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Will Wagoneer hail from Detroit?

by David Zatz on

Speculation. With production at Chrysler’s Jefferson Avenue plant maxing out and still not quite being enough to satisfy demand, some are wondering what Chrysler will do when the Jeep Wagoneer shows up around calendar-year 2015. This extended-wheelbase luxo-Jeep is expected to keep Grand Cherokee’s suspension architecture, but be slotted in above Durango in price.

Originally, many thought that the company would simply drop the Durango, but with demand rising for the seven-passenger SUV, that might not be as attractive as it was last year. Wagoneer would likely generate more profits, but the rear-drive, (optionally) Hemi-powered Durango fits in nicely with the “Dodge equals muscle” equation, in a way that a front-wheel-drive minivan-based crossover might not.

That said, there are some indications that Dodge may retain Durango until model-year 2017, replacing it then with a crossover on the new minivan/crossover platform. This would simplify production by having both Jefferson Avenue vehicles using the same off-road-biased suspension architecture; then Chrysler would just decide on whether to use the Durango or Voyager name on the new full-sized crossover.

Chrysler does have options. The Toluca plant is expected to give up Journey/Freemont and Fiat 500 production next year; the Fiat will move to Europe, as the next generation car incorporates American changes, and the Journey/Freemont will end up either at Sterling Heights (if it remains based on 200) or at Windsor (if it moves to a shortened minivan platform/architecture).  Toluca could be used to build a variety of Fiat cars and trucks, such as the new Strada, for Latin America and limited export to the United States and Canada; or it could be converted (at great expense) into an overflow plant for popular vehicles, such as Ram or Wagoneer.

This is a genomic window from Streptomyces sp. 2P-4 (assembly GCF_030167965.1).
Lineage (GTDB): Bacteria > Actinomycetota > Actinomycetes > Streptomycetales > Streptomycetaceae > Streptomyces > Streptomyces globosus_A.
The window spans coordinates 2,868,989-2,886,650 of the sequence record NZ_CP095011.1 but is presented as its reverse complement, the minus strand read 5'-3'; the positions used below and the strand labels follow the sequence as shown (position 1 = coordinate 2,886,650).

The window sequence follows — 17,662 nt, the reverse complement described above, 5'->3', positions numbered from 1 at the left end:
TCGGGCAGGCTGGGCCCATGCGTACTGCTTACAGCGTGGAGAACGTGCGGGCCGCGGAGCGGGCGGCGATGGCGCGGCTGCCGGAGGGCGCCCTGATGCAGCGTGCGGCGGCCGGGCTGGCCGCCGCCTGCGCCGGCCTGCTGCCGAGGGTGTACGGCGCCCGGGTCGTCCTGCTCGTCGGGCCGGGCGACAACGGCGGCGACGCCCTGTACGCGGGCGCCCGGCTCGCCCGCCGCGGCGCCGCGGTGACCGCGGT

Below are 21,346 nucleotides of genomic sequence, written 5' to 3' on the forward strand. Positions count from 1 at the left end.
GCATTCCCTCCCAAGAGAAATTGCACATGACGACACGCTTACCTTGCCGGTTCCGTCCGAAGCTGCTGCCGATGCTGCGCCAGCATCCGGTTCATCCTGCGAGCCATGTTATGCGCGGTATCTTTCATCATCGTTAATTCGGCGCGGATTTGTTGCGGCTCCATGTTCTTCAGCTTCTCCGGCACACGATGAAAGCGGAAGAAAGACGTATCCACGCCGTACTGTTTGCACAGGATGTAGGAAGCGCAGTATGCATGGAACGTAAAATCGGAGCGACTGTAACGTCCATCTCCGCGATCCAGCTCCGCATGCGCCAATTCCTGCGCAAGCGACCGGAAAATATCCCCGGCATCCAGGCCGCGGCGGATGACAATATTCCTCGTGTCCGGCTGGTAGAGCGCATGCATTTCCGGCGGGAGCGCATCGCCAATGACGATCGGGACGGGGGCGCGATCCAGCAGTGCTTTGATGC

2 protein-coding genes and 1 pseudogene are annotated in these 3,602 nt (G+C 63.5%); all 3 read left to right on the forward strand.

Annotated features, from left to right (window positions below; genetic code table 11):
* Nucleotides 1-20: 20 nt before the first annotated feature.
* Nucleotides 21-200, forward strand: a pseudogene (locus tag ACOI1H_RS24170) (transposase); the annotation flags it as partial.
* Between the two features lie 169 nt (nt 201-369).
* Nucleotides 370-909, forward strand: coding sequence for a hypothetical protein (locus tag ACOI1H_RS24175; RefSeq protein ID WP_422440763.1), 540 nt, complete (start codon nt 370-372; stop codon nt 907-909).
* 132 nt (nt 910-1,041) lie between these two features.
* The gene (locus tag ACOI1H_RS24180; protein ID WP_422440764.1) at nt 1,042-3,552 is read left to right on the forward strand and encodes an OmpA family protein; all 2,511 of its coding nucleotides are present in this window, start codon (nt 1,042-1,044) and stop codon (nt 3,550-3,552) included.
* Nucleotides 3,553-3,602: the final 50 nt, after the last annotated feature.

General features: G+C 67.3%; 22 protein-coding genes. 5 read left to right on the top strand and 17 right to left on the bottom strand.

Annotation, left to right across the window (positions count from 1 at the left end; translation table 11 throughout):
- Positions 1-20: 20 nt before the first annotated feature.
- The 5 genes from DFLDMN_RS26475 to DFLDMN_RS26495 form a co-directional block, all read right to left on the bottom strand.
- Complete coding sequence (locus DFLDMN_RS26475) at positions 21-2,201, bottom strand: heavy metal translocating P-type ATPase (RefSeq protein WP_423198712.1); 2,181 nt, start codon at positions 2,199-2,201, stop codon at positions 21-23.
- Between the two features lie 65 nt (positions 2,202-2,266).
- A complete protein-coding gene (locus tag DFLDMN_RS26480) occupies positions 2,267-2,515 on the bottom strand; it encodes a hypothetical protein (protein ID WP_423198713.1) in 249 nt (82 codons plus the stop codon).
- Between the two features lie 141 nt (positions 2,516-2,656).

Sterling Heights’ new body shop is very large, and perhaps one reason for that is to allow it to be a much more versatile plant that most. Just as Toluca can make tiny 500s and large Journeys, perhaps Sterling Heights can make Durangos, freeing Jefferson Avenue to be a Jeep-only plant.

Sterling Heights building Durangos seems unlikely, but one thing the plant could almost certainly do is build Jeep Cherokees if international demand strains Toledo’s resources.  Most likely, Sterling Heights would build only international-specification models (e.g diesels and manual-transmission versions), so that Americans would get Toledo Jeeps while Australian buyers would still get American-made Jeeps.

What we do know for sure is that Chrysler already knows what it is going to do, has designed flexibility into its recent assembly plants, and is keeping its secrets well.

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